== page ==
Most full-time employees will expect one to two weeks’ paid vacation time per year. In explaining your vacation policy to employees, specify how far in advance requests for vacation time should be made, and whether in writing or verbally.
Complications quickly arise as soon as a business begins offering benefits, however. That’s because key benefits such as health insurance and retirement plans fall under government scrutiny, and it is very easy to make mistakes in setting up a benefits plan.
And don’t think nobody will notice. The IRS can discover in an audit that what you are doing does not comply with regulations. So can the U.S. Department of Labor, which has been beefing up its audit activities of late. Either way, a goof can be very expensive. You can lose any tax benefits you have enjoyed, retroactively, and penalties can also be imposed.
The biggest mistake? Leaving employees out of the plan. Examples range from exclusions of part-timers to failing to extend benefits to clerical and custodial staff. A rule of thumb is that if one employee gets a tax-advantaged benefit—meaning one paid for with pretax dollars—the same benefit must be extended to everyone. There are loopholes that may allow you to exclude some workers, but don’t even think about trying this without expert advice.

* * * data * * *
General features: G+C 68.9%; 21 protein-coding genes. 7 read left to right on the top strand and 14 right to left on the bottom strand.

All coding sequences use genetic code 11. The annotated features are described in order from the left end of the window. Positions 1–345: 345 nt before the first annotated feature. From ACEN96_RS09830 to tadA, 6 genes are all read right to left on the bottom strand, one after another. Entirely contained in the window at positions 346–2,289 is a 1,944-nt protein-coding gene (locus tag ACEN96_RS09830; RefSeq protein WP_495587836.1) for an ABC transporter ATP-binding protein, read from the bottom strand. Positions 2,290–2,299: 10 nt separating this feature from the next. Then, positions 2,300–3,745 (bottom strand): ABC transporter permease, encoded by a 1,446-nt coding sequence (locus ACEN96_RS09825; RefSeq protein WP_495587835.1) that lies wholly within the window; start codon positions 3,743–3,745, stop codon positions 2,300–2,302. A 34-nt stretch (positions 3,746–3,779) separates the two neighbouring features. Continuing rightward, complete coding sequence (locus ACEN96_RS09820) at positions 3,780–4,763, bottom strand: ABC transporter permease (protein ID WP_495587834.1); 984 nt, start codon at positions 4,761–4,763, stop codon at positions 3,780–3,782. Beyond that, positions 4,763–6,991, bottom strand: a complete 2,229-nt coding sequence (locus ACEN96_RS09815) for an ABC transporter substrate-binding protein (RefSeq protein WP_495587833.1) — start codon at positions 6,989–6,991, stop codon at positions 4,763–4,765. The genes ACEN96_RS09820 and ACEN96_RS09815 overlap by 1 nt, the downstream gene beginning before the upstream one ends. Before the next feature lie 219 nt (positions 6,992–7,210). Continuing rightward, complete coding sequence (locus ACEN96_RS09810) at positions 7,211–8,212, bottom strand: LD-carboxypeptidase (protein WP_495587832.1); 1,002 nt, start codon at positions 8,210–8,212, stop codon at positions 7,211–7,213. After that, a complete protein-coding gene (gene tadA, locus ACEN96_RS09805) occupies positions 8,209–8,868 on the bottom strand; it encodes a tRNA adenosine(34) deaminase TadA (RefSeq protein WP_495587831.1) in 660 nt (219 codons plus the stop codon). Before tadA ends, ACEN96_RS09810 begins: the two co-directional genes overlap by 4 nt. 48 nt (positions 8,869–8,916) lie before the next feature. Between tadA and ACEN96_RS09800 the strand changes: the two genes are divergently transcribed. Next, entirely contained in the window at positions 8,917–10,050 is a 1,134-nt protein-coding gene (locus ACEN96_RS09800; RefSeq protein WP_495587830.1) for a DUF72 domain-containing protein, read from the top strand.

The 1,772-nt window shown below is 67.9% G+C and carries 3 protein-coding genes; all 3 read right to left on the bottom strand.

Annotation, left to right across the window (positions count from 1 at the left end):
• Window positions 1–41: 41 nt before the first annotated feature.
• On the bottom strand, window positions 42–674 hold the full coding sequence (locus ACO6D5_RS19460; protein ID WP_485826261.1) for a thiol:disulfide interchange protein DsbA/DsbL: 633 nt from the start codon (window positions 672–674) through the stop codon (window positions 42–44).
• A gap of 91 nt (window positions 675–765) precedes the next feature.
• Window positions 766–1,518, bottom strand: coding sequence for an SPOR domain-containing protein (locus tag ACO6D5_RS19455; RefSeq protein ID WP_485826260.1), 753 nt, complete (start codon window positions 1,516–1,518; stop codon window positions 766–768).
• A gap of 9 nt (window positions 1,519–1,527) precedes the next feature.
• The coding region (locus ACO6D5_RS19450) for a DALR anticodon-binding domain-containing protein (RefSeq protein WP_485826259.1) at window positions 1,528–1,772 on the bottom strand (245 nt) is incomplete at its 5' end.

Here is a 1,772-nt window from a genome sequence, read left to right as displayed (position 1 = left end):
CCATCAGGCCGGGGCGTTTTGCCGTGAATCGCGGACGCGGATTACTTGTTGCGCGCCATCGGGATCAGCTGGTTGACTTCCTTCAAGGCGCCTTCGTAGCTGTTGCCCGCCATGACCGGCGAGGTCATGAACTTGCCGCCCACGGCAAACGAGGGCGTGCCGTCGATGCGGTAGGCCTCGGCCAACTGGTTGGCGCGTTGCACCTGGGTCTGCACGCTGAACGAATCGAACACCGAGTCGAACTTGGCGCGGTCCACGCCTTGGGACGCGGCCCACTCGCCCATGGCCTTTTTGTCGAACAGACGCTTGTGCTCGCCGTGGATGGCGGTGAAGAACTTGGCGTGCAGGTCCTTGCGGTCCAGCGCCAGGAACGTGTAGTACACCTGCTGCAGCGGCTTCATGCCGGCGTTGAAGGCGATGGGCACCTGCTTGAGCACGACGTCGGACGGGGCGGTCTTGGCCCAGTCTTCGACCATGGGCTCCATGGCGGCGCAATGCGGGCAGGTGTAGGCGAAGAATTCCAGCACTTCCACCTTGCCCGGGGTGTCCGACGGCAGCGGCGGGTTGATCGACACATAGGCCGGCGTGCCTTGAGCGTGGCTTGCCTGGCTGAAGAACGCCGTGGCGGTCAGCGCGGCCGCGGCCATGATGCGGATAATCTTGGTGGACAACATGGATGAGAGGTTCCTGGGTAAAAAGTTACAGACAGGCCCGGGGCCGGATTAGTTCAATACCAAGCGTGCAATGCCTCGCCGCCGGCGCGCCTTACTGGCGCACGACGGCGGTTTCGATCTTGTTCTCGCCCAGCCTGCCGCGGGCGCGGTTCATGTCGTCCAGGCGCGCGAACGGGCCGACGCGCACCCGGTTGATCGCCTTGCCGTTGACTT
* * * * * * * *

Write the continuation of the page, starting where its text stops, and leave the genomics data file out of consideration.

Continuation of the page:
Such complexities mean it’s good advice never to go this route alone. You can cut costs by doing preliminary research yourself, but before setting up any benefits plan, consult a lawyer or a benefits consultant. An upfront investment of perhaps $1,000 could save you far more money down the road by helping you sidestep potholes.
Providing benefits that meet employee needs and mesh with all the laws isn’t cheap—benefits probably add 30 to 40 percent to base pay for most employees. That makes it crucial to get the most from these dollars. But this is exactly where many small businesses fall short, because often their approach to benefits is riddled with costly errors that can get them in financial trouble with their insurers or even with their own employees. The most common mistakes: